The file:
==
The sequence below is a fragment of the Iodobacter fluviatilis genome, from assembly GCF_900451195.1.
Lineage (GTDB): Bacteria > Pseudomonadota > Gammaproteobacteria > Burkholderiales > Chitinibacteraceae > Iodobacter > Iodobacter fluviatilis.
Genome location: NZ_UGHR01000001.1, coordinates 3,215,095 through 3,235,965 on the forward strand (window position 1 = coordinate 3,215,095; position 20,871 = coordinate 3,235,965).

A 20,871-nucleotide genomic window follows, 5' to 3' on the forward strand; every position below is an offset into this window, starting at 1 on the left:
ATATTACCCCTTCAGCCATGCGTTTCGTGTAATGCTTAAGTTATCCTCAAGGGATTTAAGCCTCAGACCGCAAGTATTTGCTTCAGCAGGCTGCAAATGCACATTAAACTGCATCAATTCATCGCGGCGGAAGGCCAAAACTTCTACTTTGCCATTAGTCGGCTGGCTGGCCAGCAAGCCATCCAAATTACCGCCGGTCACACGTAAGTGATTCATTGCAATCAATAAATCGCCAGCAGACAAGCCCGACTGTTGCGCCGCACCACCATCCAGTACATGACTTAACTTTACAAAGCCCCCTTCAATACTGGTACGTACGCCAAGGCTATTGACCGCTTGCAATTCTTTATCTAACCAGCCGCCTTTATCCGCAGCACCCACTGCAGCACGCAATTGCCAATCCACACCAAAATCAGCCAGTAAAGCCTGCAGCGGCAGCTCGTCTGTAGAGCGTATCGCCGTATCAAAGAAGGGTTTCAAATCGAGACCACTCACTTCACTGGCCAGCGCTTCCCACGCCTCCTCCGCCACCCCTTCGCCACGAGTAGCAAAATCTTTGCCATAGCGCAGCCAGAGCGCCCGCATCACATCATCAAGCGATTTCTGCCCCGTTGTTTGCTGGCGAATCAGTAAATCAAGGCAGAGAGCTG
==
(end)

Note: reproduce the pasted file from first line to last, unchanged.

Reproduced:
The sequence below is a fragment of the Iodobacter fluviatilis genome, from assembly GCF_900451195.1.
Lineage (GTDB): Bacteria > Pseudomonadota > Gammaproteobacteria > Burkholderiales > Chitinibacteraceae > Iodobacter > Iodobacter fluviatilis.
Genome location: NZ_UGHR01000001.1, coordinates 3,215,095 through 3,235,965 on the forward strand (window position 1 = coordinate 3,215,095; position 20,871 = coordinate 3,235,965).

A 20,871-nucleotide genomic window follows, 5' to 3' on the forward strand; every position below is an offset into this window, starting at 1 on the left:
ATATTACCCCTTCAGCCATGCGTTTCGTGTAATGCTTAAGTTATCCTCAAGGGATTTAAGCCTCAGACCGCAAGTATTTGCTTCAGCAGGCTGCAAATGCACATTAAACTGCATCAATTCATCGCGGCGGAAGGCCAAAACTTCTACTTTGCCATTAGTCGGCTGGCTGGCCAGCAAGCCATCCAAATTACCGCCGGTCACACGTAAGTGATTCATTGCAATCAATAAATCGCCAGCAGACAAGCCCGACTGTTGCGCCGCACCACCATCCAGTACATGACTTAACTTTACAAAGCCCCCTTCAATACTGGTACGTACGCCAAGGCTATTGACCGCTTGCAATTCTTTATCTAACCAGCCGCCTTTATCCGCAGCACCCACTGCAGCACGCAATTGCCAATCCACACCAAAATCAGCCAGTAAAGCCTGCAGCGGCAGCTCGTCTGTAGAGCGTATCGCCGTATCAAAGAAGGGTTTCAAATCGAGACCACTCACTTCACTGGCCAGCGCTTCCCACGCCTCCTCCGCCACCCCTTCGCCACGAGTAGCAAAATCTTTGCCATAGCGCAGCCAGAGCGCCCGCATCACATCATCAAGCGATTTCTGCCCCGTTGTTTGCTGGCGAATCAGTAAATCAAGGCAGAGAGCTG